When I start a challenge, for whatever reason, it actually helps me blog about it, share my thoughts and get your feedback. I’ll be honest here, I’ve lost track about what my contemporaries in the United States think or do.
Do other people my age cook every meal, everyday I like do? I don’t know.
Are others in my culture dedicated to frugality?
Is frugality even a need?
Do others hate to waste food, like I do? Read more »
margarine for baking
1 bag of mandarins
Little by little I’m working through my fridge, freezer and pantry ingredients,trying to use them all up and at the same time, dedicate that grocery money for other needed/wanted goals.
Today I used the last bit of corn tortillas (5), opened another (my last) package (of 25), and made rolled tacos using:
- meat from the chicken back & bones from the chicken I bought & cooked last week (I still have 4 jars of broth from this for soup)
- green chiles (canned) from the pantry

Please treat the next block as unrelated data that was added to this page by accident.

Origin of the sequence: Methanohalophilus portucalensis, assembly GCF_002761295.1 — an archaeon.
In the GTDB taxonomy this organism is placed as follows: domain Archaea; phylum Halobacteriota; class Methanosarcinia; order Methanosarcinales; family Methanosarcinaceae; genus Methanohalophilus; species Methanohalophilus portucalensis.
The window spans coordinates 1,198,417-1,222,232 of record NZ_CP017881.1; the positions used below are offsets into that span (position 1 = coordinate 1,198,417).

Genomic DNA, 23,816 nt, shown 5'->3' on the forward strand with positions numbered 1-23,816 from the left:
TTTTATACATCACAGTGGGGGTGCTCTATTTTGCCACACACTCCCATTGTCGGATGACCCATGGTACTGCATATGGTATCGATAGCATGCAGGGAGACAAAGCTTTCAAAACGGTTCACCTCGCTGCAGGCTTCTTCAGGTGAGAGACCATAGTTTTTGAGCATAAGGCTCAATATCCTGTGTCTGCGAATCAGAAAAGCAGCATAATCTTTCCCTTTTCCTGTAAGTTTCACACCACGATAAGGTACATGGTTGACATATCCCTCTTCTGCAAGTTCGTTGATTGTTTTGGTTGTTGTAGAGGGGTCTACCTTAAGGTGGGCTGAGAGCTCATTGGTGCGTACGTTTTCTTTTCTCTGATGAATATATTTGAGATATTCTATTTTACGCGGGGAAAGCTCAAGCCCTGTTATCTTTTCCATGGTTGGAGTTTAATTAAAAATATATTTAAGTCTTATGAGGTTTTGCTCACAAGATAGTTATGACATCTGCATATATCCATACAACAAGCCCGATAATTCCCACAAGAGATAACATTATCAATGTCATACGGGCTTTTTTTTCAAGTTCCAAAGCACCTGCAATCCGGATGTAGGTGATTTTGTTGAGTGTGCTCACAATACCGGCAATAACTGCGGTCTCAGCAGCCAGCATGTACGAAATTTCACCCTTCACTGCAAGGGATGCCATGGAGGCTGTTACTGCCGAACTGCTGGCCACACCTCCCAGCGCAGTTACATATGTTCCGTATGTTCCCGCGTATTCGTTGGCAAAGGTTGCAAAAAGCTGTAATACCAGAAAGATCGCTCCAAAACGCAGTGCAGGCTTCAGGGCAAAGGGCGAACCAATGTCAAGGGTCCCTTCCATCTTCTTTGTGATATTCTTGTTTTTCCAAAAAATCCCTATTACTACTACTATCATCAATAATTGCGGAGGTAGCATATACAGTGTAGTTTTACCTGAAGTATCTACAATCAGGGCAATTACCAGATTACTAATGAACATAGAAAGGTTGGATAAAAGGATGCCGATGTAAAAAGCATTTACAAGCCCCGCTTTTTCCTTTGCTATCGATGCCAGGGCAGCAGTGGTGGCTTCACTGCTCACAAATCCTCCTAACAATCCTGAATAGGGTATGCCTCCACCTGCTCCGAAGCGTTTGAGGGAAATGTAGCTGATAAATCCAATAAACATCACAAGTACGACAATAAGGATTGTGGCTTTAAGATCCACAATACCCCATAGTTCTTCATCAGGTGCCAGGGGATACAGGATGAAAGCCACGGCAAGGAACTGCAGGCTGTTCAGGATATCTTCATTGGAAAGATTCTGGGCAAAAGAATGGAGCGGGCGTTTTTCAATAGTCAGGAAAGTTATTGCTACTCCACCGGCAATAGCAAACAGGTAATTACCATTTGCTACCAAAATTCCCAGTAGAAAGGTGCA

- 1 scallion from my garden
- 1 tomato from my garden
Ground it all up in the food processor, fried them and grated cheddar cheese & Greek yogurt on top. I also took out re-fried beans from the freezer to serve with the rolled tacos.
The salad is all from my garden: lettuce, arugula & tomatoes. I’ll dress it with olive oil & vinegar.
I still have about 20 corn tortillas in the fridge and my plan is to use some for the crust for a breakfast quiche, tacos and ???
Lots of great ideas and I realize just how many options and resources I have here.
My next marketing day will be Tuesday July 5th and so far I have nothing written on my list that I need. In any case, 10 more euros goes into my change purse for next weeks spen
ding if necessary.
I started with 10 euros last Tuesday, vowing to not go over. I actually had plenty in the house, but we had house-guests and that always requires a few extra items. I’m reducing my spending in order to use what I have & save for specific goals that I have.
Here’s what I bought & spent: Read more »
Well, this month marks the 1 year countdown to the conference we have to attend in Germany. The reality of travel & funds has set in, so being the planner I am, Read more »
Yesterday I bought at LIDL:
2 kilos of red apples-2,19
1 loaf of bread-0,69
1 loaf of bread-30% off-0,48
Total spent: 3,36
Here’s what I have left: 20,30 euros- you can click on the photos for a larger view Read more »
I spent today: 11,50€
1 dozen eggs- 1,50€ (village food cost more and I forgot to bring my eggs!)
2.5 kilos of pork- 10,00€
Total spent for the past 17days: 70,35€
Average per day: 4,13€